Police Kill Iraqi Man After Berlin Knife Attack

An Iraqi man has been shot dead, by German police, after he threatened pedestrians, and stabbed a police officer, with a knife, in the German capital, Berlin.

Police have shot and killed a man, after he threatened pedestrians, and stabbed a police officer, in the German capital city, Berlin. Police spokesman Stefan Redlich identified the suspect only as a 41-year-old Iraqi.

The suspect, who had reportedly been convicted of involvement in a 2004 plot against a visiting Iraqi leader, was first spotted threatening pedestrians with a knife, on a street, in the busy Berlin district of Spandau.

Once officers arrived on scene, the suspect was instructed by police to drop his weapon as they approached the man, Redlich said. The suspect stabbed one of the police officers in her neck and shoulder region, causing severe injuries.

Another officer shot the man, added Redlich. The suspect turned and attacked that officer, who discharged several more rounds in response, killing the suspect.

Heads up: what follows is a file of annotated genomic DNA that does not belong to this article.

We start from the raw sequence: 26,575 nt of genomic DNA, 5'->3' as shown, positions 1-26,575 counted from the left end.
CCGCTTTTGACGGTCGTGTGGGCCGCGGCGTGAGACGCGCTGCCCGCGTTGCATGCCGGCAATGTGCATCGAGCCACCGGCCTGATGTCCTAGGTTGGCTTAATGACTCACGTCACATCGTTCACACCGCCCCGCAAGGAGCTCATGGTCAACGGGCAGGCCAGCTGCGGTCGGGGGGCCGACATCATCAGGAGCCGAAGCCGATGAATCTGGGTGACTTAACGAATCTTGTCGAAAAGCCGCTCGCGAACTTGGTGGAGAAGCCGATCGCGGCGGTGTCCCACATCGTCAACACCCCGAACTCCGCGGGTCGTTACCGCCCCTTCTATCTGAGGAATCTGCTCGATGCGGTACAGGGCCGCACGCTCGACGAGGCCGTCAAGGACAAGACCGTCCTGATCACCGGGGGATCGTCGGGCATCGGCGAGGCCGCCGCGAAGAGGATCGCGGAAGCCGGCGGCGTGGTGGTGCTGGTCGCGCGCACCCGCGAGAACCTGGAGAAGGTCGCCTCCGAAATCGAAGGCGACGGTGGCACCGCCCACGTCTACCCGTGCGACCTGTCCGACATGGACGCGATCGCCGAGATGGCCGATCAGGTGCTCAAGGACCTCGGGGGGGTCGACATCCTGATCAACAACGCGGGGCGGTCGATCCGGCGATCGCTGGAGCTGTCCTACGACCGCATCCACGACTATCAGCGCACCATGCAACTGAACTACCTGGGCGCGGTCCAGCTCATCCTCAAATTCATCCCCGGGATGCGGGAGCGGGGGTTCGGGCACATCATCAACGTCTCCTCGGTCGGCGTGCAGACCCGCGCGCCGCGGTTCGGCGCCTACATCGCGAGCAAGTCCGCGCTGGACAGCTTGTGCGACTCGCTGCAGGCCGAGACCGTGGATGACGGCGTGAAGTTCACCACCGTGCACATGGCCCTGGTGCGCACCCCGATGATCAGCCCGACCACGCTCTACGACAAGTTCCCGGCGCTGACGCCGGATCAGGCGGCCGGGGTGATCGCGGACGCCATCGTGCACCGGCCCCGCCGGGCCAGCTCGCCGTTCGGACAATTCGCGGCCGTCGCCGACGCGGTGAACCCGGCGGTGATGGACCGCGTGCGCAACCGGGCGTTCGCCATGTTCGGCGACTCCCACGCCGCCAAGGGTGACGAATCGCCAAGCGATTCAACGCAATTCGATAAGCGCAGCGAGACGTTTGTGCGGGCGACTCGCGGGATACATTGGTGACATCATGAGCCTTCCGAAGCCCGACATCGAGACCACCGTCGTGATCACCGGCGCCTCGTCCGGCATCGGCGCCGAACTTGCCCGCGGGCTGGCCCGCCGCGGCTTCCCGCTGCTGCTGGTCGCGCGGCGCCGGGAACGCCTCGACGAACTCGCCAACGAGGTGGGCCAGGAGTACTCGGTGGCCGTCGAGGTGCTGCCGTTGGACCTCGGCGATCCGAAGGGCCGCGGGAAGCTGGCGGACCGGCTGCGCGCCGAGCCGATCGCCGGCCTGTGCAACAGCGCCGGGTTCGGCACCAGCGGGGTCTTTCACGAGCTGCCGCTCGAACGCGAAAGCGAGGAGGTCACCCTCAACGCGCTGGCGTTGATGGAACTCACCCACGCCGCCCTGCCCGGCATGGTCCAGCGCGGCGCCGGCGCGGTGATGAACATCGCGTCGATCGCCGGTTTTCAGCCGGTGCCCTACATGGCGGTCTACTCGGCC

Redlich told press it was too early to say what might have motivated the suspect, who was released from jail in 2013.

The unidentified man was convicted of attempting an attack on Iraq’s prime minister during a visit to Berlin in 2004. Although he had been released, he was ordered to wear an electronic ankle monitor.

“He was under supervision and wears an electronic tag. But he was not under any surveillance,” said Berlin prosecutor Michael von Hagen, describing the suspect as someone “belonging to the Islamic scene.”

At the time of the suspect’s arrest in 2004, the man was supportive of the Iraqi insurgent group Ansar al-Islam, many of whose fighters have joined Islamic State forces in recent years, according to Florian Flade, a German terrorism analyst.

Flade identified the Iraqi suspect as Rafik Y., and suggested a possible link to terrorism and extremist motives.

“This could very well be related to calls from Islamic State – especially a recent video featuring the Austrian Mohamed Mahmoud calling for attacks in Germany and Austria, saying: ‘Take a huge knife and kill a kafir [disbeliever]’,” Flade told CNN.

However, von Hagen stopped short of drawing links to potential terrorism, instead suggesting to wait, to allow for investigations to continue.

“This crime was a big surprise for us,” von Hagen said. “We cannot say whether it has any Islamic background. Investigations are still ongoing.”



Categories: Europe, Germany, World

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